Back to school, and it's getting more than a wee bit nippy in the mornings, don't you reckon? But despite the fact that I'm finding it particularly hard to escape the biscuity warmth of my bed these days, this is a happy time of year for me. I'm skipping along with a smile on my face and nipples like a Helmut Newton model. I tell you this only so that you know I have approached this Private View with an uncharacteristic sense of unbridled optimism.
What a waste of a good mood that was.
I'm told that hundreds of thousands of perfectly sane people went online to come up with the ending to that BT (6) campaign featuring the grey-faced gormless bloke from My Family (surely the unfunniest sitcom since Children's Hospital). Really? That many people gave a shit? Crikey. Don't get me wrong, you have to admire the determined longevity of the campaign. The effort required to constantly come up with those increasingly tortuous and telephony-centric slice-of-life ad scenarios is nothing short of awe- inspiring.
But it's never felt like the most participatory of campaigns to me. Too bland and awkward, nothing to fire the public's collective imaginations enough to get them to join in. Maybe that's why it came to a close with the piteous whimper of a MILF up the duff, rather than a proper big-bang ending where she beats him to death with her home-hub after reading the bill for all the money he spunked on a pay-per-view porn site.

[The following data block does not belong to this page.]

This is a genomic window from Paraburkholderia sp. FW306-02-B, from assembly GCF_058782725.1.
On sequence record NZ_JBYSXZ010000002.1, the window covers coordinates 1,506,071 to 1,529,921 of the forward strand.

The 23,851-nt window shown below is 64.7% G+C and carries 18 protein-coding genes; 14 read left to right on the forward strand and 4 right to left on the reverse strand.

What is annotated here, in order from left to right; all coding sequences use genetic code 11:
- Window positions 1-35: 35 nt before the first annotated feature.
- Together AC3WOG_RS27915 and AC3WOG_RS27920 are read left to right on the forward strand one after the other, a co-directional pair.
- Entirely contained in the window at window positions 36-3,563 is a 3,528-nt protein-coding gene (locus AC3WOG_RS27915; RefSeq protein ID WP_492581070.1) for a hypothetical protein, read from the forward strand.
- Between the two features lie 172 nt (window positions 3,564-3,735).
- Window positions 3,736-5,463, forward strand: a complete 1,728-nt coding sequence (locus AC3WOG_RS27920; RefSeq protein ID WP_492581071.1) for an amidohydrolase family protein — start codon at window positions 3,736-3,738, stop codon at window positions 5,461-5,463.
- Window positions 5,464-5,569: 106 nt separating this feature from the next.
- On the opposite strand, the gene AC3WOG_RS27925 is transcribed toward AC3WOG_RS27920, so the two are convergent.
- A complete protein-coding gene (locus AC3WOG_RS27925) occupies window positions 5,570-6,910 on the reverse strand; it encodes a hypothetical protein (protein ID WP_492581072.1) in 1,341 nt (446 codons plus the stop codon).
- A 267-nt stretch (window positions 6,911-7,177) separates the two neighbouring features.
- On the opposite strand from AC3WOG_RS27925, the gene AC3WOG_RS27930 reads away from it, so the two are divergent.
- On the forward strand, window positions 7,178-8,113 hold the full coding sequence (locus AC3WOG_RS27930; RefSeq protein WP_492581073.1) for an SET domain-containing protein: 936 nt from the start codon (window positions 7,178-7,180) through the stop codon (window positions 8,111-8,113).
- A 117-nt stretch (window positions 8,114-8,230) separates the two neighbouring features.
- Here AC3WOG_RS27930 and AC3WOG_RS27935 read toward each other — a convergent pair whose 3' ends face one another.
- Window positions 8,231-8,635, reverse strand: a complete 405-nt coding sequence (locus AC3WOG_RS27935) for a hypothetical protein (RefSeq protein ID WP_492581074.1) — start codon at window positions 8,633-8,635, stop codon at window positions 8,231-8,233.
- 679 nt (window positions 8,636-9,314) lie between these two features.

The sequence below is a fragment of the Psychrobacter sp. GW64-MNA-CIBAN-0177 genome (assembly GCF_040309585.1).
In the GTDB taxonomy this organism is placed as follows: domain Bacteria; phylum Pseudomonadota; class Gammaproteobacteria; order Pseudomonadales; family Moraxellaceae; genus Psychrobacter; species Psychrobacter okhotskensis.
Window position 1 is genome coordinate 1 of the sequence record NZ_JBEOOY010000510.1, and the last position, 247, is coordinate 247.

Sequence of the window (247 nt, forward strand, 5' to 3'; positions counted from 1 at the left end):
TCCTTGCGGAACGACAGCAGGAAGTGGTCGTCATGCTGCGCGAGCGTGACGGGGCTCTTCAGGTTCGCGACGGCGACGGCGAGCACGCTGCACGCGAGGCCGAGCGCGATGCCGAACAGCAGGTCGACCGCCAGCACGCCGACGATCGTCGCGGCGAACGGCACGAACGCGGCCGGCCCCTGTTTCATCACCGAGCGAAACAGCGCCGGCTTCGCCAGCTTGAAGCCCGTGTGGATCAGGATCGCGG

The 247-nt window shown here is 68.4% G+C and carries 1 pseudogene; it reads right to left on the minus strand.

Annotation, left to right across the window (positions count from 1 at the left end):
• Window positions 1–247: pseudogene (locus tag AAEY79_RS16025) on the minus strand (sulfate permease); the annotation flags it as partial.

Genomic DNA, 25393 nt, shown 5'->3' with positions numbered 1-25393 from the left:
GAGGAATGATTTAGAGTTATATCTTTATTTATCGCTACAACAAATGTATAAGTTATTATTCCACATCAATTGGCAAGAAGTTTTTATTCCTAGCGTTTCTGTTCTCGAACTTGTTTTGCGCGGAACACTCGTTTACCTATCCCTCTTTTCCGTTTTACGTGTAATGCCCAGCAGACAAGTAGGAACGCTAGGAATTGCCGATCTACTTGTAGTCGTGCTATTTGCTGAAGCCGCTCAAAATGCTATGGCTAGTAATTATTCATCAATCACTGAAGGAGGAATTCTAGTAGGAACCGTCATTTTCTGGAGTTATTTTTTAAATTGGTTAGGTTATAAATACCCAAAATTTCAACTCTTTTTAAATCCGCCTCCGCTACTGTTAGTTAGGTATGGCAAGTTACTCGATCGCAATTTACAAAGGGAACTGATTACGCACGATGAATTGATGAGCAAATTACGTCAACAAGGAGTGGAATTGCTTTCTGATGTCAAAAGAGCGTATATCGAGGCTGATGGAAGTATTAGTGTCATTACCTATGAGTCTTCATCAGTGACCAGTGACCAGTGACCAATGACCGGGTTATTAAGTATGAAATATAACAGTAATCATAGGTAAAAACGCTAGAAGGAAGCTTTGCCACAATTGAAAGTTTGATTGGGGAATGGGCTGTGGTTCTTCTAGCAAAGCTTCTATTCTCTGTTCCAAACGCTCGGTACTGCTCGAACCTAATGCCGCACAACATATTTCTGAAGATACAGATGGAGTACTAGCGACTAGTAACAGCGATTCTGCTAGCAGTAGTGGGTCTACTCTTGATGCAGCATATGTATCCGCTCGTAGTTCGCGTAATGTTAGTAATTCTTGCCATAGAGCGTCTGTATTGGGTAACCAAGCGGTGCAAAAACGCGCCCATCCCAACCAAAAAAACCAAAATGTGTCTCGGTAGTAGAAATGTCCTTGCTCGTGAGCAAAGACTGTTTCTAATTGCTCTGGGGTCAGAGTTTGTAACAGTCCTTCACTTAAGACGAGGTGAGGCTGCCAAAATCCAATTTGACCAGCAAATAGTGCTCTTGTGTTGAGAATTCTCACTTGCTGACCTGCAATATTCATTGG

Speaking of the public giving a shit. The new Strongbow (3) Most Refreshing Pint internet-widget-doohickey. Apparently, the "virtual pint" (the two bleakest words I've ever typed, those) contains a million "sips", some of which contain hidden prizes. To paraphrase Winston Churchill: it's a prize mechanic wrapped in a pointlessness inside a really-truly-wouldn't-be-arsed-in-a-million-years.
Ah. Nike (2). It does some admirably modern ads, does Nike, in all sorts of modern channels. And the new telly spot for the Air Max (now there's a sub-brand that refuses to die) is directed by a modern music promo director duo from Berlin, it says here. A surprise, then, that the ad is so remarkably stiff and old-fashioned, even a little embarrassing - at the end of the day, it's about as genuinely modern as a fortysomething creative director singing along to Ne-Yo's Beautiful Monster and thinking that he's the fucking boom, G.
Another telly ad for another sports pump. Adidas (4), my sports pump of choice (for purely low-fashion purposes rather than physical endeavour, naturally). It features all sorts of sporty people whom I should imagine are very famous, but I haven't heard of any of them. It's a pretty dull telly ad from what I remember. I think it's for a mobile app or something.
Sky Arts (5) has tried to do a Tate, and turn the public blight of its outdoor (or "OOH", as the crazy Yanks call it) into a kind of pavement street gallery for the masses. A fair conceptual fit, I guess, and a decent attempt at generous marketing. A pity the render feels too slickly staged and overly-commercial to properly deliver the artistic ambition of the conceit.